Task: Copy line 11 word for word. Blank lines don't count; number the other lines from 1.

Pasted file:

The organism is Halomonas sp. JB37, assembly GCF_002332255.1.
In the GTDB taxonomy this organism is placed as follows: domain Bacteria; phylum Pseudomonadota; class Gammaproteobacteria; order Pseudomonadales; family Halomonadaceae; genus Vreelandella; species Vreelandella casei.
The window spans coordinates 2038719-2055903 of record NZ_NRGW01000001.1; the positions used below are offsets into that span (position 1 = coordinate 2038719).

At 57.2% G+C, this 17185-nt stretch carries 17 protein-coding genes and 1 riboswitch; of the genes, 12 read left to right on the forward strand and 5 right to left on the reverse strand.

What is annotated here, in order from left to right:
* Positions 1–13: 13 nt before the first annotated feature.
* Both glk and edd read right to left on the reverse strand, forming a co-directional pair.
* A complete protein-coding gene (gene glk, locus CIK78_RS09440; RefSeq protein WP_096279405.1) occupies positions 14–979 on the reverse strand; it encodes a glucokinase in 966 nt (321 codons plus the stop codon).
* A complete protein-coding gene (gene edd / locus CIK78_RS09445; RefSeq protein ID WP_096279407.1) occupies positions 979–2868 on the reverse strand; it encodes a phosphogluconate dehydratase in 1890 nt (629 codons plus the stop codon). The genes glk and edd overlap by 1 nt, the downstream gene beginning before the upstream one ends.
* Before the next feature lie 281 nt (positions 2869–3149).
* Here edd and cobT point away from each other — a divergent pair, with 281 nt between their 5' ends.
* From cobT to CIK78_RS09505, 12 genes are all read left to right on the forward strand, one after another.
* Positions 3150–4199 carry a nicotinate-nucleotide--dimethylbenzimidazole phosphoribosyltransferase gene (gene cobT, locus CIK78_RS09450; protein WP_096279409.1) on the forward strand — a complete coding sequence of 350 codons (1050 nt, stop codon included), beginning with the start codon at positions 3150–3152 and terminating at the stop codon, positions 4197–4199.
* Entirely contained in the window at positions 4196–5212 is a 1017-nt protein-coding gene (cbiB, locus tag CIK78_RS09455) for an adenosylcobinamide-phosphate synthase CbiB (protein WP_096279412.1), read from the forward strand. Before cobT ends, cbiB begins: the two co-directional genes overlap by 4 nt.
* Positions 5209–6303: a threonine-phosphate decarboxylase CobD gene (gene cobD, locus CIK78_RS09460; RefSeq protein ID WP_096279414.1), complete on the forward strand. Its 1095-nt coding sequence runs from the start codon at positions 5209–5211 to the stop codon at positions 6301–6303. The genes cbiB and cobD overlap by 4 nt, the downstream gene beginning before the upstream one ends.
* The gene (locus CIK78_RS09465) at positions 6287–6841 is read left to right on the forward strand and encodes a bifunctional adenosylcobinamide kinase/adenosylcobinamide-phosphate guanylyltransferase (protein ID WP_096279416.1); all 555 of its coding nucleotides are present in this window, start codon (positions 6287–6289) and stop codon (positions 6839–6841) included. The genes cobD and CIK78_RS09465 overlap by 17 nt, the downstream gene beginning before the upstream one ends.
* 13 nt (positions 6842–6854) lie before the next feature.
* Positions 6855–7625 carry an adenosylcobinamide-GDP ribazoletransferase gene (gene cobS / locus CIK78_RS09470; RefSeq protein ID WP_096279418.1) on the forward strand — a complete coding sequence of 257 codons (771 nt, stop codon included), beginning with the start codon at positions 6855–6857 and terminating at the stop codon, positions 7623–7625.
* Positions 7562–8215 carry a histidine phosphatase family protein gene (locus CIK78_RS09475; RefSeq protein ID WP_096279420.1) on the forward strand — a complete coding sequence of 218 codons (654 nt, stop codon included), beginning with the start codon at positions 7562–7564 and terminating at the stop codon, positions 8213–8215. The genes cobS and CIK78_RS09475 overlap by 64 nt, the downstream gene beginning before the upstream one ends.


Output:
* Here edd and cobT point away from each other — a divergent pair, with 281 nt between their 5' ends.